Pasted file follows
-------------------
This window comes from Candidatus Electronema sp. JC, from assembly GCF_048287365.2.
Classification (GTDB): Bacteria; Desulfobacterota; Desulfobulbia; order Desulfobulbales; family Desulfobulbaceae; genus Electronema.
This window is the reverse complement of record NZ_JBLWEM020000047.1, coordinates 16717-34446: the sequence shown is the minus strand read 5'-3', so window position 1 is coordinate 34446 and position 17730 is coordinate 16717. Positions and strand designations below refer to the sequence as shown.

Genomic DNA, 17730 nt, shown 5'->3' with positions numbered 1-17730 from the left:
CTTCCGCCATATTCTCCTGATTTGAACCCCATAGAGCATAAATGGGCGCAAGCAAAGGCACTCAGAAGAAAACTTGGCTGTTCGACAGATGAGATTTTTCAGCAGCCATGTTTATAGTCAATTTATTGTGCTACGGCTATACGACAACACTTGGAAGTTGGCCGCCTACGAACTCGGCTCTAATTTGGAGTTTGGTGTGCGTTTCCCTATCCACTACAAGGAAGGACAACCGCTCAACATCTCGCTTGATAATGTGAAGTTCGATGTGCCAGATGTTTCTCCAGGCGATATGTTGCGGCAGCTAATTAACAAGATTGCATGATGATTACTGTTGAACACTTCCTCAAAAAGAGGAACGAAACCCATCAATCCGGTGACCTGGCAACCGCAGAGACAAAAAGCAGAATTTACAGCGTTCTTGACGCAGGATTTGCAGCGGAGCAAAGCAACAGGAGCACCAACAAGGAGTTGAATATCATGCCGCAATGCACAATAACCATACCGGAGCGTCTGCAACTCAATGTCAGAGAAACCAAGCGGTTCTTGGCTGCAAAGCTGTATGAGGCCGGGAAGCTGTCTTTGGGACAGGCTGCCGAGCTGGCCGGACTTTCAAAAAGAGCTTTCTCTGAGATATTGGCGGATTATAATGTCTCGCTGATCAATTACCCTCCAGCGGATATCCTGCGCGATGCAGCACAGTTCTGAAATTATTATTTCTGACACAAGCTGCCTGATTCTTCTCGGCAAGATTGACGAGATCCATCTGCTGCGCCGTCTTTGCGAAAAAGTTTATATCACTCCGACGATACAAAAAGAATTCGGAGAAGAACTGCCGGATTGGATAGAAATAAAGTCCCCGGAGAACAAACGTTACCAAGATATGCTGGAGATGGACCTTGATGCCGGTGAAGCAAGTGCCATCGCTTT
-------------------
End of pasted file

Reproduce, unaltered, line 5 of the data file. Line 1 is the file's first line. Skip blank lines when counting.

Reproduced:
CTTCCGCCATATTCTCCTGATTTGAACCCCATAGAGCATAAATGGGCGCAAGCAAAGGCACTCAGAAGAAAACTTGGCTGTTCGACAGATGAGATTTTTCAGCAGCCATGTTTATAGTCAATTTATTGTGCTACGGCTATACGACAACACTTGGAAGTTGGCCGCCTACGAACTCGGCTCTAATTTGGAGTTTGGTGTGCGTTTCCCTATCCACTACAAGGAAGGACAACCGCTCAACATCTCGCTTGATAATGTGAAGTTCGATGTGCCAGATGTTTCTCCAGGCGATATGTTGCGGCAGCTAATTAACAAGATTGCATGATGATTACTGTTGAACACTTCCTCAAAAAGAGGAACGAAACCCATCAATCCGGTGACCTGGCAACCGCAGAGACAAAAAGCAGAATTTACAGCGTTCTTGACGCAGGATTTGCAGCGGAGCAAAGCAACAGGAGCACCAACAAGGAGTTGAATATCATGCCGCAATGCACAATAACCATACCGGAGCGTCTGCAACTCAATGTCAGAGAAACCAAGCGGTTCTTGGCTGCAAAGCTGTATGAGGCCGGGAAGCTGTCTTTGGGACAGGCTGCCGAGCTGGCCGGACTTTCAAAAAGAGCTTTCTCTGAGATATTGGCGGATTATAATGTCTCGCTGATCAATTACCCTCCAGCGGATATCCTGCGCGATGCAGCACAGTTCTGAAATTATTATTTCTGACACAAGCTGCCTGATTCTTCTCGGCAAGATTGACGAGATCCATCTGCTGCGCCGTCTTTGCGAAAAAGTTTATATCACTCCGACGATACAAAAAGAATTCGGAGAAGAACTGCCGGATTGGATAGAAATAAAGTCCCCGGAGAACAAACGTTACCAAGATATGCTGGAGATGGACCTTGATGCCGGTGAAGCAAGTGCCATCGCTTT